For me, Fab India was my stand out shop – it’s laid out beautifully with homewares, clothing and furniture that’s beautifully curated.I had my heart set on bringing home a Rajasthani blanket – I brought one in Kerala seven years ago but two house moves and getting a cat in that period of time has left it looking a little threadbare. The husband and I had agreed that no mirrorwork or embroidery would enter our suitcase (mostly because my 1990s clubbing flashbacks would be constant and never ending should I have that sort of thing in my house) and all we wanted were those simple printed cotton thin duvets. Helen recommended Fab India so off we went – and I somehow came home with four blankets, five cushion covers and a table cloth. Well done Vinnie. That was fun packing, let me tell you. Blankets do not crush down easily. FYI, looking on Fab India site, they ship internationally. Do not tell the wino.

Another newish Panjim shop worth a visit is White Brick Wall – this sells modern clothing with an Indian twist, as well as homewares.  I fell in love with the jumpsuit with the tuk tuk print, but sadly not in my size. Although, to be fair, the owner said she’d get it made for me in my size but I didn’t have time to do that. Sad.

And if you get a chance the paper shop, Chimanlals, is gorgeous if you’re a stationery fiend like me.

To end on a foodie tip, in Loutolim there’s a bakery called Jila, voted the best bakery in the whole of India by the Times of India. If you decide to stroll down there from the town or from Casa Susegad, take water – it’s a good 30 minute walk. You’ll get lost, you’ll pass a dilapidated house that’s been taken over by monkeys, locals under umbrellas to protect themselves from the heat wil laugh at the the tourists, you’ll think you’re never going to find it and indeed, you’ll walk right on by till you reach what feels like a motorway. And then, if you’re like me, you’ll blame the husband for getting you lost and you’ll have a little argument so you turn back to tackle the long walk home… and there’s the sign. On a house. That looks like a house, not a bakery. So you ring the bell, and you’re taken into the lounge and you are brought a plate of cakes for you to choose from. And it makes the long trek so worth while and you forget about the heat and you elegantly fight over who gets the last mouthful of eclair*.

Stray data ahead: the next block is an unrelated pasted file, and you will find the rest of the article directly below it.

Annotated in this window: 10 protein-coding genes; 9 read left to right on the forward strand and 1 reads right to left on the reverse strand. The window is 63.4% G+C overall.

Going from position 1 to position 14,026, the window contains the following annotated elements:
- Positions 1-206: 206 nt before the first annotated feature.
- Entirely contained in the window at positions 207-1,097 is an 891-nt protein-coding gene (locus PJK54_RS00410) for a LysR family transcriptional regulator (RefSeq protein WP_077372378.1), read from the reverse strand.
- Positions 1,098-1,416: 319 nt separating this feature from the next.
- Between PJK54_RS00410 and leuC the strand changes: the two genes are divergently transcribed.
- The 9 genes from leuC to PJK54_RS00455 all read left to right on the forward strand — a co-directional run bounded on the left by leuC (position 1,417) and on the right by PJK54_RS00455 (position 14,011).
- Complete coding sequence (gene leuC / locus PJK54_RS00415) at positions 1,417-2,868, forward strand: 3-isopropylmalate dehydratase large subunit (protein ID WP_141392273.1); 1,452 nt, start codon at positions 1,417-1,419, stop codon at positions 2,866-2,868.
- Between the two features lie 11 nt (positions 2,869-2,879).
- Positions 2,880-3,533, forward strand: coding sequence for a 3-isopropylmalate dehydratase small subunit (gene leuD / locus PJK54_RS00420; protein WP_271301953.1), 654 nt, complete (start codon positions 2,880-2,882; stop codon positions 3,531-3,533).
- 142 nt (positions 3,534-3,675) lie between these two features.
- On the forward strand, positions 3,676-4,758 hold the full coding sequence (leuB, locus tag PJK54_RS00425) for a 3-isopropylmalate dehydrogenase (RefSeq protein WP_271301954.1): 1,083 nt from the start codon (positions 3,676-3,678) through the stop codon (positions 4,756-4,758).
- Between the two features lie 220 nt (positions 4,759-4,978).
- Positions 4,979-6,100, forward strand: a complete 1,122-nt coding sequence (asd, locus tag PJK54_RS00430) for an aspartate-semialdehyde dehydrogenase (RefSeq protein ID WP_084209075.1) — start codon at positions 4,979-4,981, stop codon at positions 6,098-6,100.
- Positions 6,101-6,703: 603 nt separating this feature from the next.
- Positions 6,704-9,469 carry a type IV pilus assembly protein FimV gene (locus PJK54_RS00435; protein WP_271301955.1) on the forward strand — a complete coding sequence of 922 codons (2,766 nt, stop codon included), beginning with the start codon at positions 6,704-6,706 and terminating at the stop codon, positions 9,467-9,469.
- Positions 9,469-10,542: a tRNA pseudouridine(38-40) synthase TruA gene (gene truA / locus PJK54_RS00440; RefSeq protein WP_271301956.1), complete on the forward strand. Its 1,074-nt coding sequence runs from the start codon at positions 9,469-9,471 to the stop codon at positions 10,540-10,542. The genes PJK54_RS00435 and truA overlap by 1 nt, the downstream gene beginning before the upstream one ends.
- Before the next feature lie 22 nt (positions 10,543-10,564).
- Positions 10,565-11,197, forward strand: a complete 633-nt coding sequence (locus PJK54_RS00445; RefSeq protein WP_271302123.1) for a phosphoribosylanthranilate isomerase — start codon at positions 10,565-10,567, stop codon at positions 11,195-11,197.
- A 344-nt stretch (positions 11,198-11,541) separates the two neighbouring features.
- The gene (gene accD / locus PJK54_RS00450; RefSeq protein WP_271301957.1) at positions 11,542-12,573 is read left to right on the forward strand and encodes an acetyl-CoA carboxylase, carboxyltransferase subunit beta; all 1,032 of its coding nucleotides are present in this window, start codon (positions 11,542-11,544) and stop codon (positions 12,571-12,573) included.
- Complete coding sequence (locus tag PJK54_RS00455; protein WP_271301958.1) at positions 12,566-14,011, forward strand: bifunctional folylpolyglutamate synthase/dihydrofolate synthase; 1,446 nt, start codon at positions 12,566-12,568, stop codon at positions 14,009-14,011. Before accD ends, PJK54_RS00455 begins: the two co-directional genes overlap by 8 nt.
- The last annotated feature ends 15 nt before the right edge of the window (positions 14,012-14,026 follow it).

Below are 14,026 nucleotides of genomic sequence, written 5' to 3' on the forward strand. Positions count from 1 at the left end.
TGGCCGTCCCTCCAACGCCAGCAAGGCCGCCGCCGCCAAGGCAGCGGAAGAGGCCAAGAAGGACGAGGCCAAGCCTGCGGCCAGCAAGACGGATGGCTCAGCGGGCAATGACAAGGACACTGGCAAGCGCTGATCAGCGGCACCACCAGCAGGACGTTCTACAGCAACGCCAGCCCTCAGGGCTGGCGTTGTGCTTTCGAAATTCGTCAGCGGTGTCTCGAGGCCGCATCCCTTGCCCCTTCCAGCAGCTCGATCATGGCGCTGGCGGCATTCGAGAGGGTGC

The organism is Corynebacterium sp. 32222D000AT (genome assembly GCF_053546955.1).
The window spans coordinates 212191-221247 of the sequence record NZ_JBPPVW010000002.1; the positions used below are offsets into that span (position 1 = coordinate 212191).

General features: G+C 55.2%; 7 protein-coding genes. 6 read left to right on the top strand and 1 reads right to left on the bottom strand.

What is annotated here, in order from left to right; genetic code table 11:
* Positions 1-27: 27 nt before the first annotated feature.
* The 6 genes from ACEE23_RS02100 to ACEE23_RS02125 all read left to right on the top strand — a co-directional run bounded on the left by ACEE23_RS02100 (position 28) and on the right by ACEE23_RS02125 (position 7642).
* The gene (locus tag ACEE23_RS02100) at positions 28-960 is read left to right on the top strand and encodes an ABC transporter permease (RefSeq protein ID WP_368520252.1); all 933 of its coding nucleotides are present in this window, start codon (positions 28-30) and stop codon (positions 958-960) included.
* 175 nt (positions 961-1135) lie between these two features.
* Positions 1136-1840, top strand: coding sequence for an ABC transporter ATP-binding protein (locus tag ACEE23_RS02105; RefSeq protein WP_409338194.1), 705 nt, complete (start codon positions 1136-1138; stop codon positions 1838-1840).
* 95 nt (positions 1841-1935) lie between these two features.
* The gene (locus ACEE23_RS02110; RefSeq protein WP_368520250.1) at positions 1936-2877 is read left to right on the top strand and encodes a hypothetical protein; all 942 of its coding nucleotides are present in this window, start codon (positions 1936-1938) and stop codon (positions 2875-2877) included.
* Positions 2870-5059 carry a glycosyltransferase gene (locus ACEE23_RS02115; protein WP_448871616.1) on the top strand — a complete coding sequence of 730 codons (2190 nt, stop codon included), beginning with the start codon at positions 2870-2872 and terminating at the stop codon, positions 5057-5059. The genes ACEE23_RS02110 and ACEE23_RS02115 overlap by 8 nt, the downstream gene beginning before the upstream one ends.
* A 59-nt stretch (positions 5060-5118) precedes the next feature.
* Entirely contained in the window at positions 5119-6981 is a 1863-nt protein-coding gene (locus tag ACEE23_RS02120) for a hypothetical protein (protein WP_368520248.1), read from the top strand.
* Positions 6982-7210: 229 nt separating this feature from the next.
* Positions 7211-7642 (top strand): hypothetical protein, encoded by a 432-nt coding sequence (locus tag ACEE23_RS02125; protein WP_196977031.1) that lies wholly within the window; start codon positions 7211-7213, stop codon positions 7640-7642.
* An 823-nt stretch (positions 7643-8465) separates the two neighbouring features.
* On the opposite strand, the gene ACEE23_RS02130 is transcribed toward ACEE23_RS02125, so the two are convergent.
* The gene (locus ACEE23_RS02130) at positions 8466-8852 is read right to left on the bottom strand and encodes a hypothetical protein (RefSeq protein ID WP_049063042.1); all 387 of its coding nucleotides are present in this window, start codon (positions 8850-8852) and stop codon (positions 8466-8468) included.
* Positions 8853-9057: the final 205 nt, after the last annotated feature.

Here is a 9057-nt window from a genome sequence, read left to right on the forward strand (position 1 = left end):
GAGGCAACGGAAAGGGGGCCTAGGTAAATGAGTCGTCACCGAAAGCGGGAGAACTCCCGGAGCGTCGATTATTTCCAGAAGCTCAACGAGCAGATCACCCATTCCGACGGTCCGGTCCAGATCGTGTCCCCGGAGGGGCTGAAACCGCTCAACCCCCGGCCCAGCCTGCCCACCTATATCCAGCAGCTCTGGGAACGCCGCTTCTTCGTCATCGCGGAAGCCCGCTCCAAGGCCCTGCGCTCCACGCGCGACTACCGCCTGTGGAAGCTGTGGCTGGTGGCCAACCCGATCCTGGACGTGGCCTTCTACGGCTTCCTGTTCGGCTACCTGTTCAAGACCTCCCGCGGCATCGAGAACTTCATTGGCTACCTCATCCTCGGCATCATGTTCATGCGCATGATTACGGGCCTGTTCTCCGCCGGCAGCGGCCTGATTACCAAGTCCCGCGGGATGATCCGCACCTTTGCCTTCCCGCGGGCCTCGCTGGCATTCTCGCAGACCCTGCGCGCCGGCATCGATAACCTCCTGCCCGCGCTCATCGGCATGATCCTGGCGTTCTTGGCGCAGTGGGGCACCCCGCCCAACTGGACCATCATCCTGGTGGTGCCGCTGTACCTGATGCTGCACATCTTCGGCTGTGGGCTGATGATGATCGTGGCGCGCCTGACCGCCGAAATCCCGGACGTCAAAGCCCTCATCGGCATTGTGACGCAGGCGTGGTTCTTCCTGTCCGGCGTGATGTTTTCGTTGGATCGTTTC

Jila bakery Loutolim

Clearly, I did not take a photo of the cakes themselves because I was too busy a) drooling and b) scoffing. Sorry.

*Me, obviously.

What to eat in Goa when you’re allergic to prawns…

About four years ago, I was at home, the wino was out and I decided to indulge myself with an old favourite dinner – salad with garlic and chilli prawns. About 30 mins after eating, my face started to feel a little funny so I headed to a mirror and was surprised to see that my face had swollen up to the size of a very large beachball. Given my face is quite round at the best of times, the fact that I’d noticed meant that it was quite an impressive swelling.

I called NHS Direct in a bit of a panic, they suggested I get my ass to hospital, so I did. An anti-histamine shot later, I was fine. A few weeks later, I went to a lovely Thai restaurant and ate a prawn cracker. Et voila, beachball face. Who knew prawn crackers had actual prawn in them?

Back to the doctor, referred to allergy clinic, long story short, I had managed to develop an allergy to prawns. One of the most heartbreaking things that’s ever happened to me – I truly love seafood. Whilst I’ve not been officially diagnosed with a full shellfish allergy, I haven’t eaten any shellfish since the diagnosis, apart from squid which I hadn’t really thought about being a shellfish, but it is (just the shell is on the inside).

So whilst I was super excited about going to Goa, I knew that I’d suffer insane amounts of jealousy watching the husband chow down on freshly caught prawns the size of rolling pins whilst I enjoyed yet another Russian salad. Yes, I could eat fish but prawns. I LOVE PRAWNS.

The wino's prawns.